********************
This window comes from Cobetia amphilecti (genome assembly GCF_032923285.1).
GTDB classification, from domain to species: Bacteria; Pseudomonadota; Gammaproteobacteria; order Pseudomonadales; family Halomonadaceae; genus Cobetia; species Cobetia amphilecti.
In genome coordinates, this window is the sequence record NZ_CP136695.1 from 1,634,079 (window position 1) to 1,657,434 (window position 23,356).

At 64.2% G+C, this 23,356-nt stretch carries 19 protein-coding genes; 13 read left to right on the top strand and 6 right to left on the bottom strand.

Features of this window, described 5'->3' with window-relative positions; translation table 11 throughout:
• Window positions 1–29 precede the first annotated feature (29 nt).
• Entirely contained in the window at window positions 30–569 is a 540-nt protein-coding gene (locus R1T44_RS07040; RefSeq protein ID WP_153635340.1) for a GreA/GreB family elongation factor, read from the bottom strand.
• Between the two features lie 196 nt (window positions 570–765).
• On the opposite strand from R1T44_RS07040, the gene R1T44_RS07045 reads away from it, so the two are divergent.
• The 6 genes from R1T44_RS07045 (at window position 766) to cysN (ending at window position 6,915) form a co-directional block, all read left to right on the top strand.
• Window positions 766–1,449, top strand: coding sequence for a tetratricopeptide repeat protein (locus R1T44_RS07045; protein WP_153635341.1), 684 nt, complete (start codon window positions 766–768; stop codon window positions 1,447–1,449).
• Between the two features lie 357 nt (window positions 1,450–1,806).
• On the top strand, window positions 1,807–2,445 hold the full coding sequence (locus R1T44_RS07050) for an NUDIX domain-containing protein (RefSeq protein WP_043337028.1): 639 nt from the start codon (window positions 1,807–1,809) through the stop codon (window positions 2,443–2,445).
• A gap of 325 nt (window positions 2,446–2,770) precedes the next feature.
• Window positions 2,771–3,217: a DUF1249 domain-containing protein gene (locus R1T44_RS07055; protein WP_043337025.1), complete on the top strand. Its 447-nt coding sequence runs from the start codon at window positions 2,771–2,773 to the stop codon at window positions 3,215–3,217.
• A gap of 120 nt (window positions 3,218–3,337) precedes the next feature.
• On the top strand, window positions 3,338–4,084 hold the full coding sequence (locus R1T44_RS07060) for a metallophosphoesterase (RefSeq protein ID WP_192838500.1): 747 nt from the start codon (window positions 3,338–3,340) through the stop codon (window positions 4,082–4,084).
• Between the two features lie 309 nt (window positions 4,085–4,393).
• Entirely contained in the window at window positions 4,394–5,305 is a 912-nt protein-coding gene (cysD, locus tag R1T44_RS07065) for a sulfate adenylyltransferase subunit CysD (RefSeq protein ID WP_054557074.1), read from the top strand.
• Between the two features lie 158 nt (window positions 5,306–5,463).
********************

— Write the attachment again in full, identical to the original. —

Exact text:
This window comes from Cobetia amphilecti (genome assembly GCF_032923285.1).
GTDB classification, from domain to species: Bacteria; Pseudomonadota; Gammaproteobacteria; order Pseudomonadales; family Halomonadaceae; genus Cobetia; species Cobetia amphilecti.
In genome coordinates, this window is the sequence record NZ_CP136695.1 from 1,634,079 (window position 1) to 1,657,434 (window position 23,356).

At 64.2% G+C, this 23,356-nt stretch carries 19 protein-coding genes; 13 read left to right on the top strand and 6 right to left on the bottom strand.

Features of this window, described 5'->3' with window-relative positions; translation table 11 throughout:
• Window positions 1–29 precede the first annotated feature (29 nt).
• Entirely contained in the window at window positions 30–569 is a 540-nt protein-coding gene (locus R1T44_RS07040; RefSeq protein ID WP_153635340.1) for a GreA/GreB family elongation factor, read from the bottom strand.
• Between the two features lie 196 nt (window positions 570–765).
• On the opposite strand from R1T44_RS07040, the gene R1T44_RS07045 reads away from it, so the two are divergent.
• The 6 genes from R1T44_RS07045 (at window position 766) to cysN (ending at window position 6,915) form a co-directional block, all read left to right on the top strand.
• Window positions 766–1,449, top strand: coding sequence for a tetratricopeptide repeat protein (locus R1T44_RS07045; protein WP_153635341.1), 684 nt, complete (start codon window positions 766–768; stop codon window positions 1,447–1,449).
• Between the two features lie 357 nt (window positions 1,450–1,806).
• On the top strand, window positions 1,807–2,445 hold the full coding sequence (locus R1T44_RS07050) for an NUDIX domain-containing protein (RefSeq protein WP_043337028.1): 639 nt from the start codon (window positions 1,807–1,809) through the stop codon (window positions 2,443–2,445).
• A gap of 325 nt (window positions 2,446–2,770) precedes the next feature.
• Window positions 2,771–3,217: a DUF1249 domain-containing protein gene (locus R1T44_RS07055; protein WP_043337025.1), complete on the top strand. Its 447-nt coding sequence runs from the start codon at window positions 2,771–2,773 to the stop codon at window positions 3,215–3,217.
• A gap of 120 nt (window positions 3,218–3,337) precedes the next feature.
• On the top strand, window positions 3,338–4,084 hold the full coding sequence (locus R1T44_RS07060) for a metallophosphoesterase (RefSeq protein ID WP_192838500.1): 747 nt from the start codon (window positions 3,338–3,340) through the stop codon (window positions 4,082–4,084).
• Between the two features lie 309 nt (window positions 4,085–4,393).
• Entirely contained in the window at window positions 4,394–5,305 is a 912-nt protein-coding gene (cysD, locus tag R1T44_RS07065) for a sulfate adenylyltransferase subunit CysD (RefSeq protein ID WP_054557074.1), read from the top strand.
• Between the two features lie 158 nt (window positions 5,306–5,463).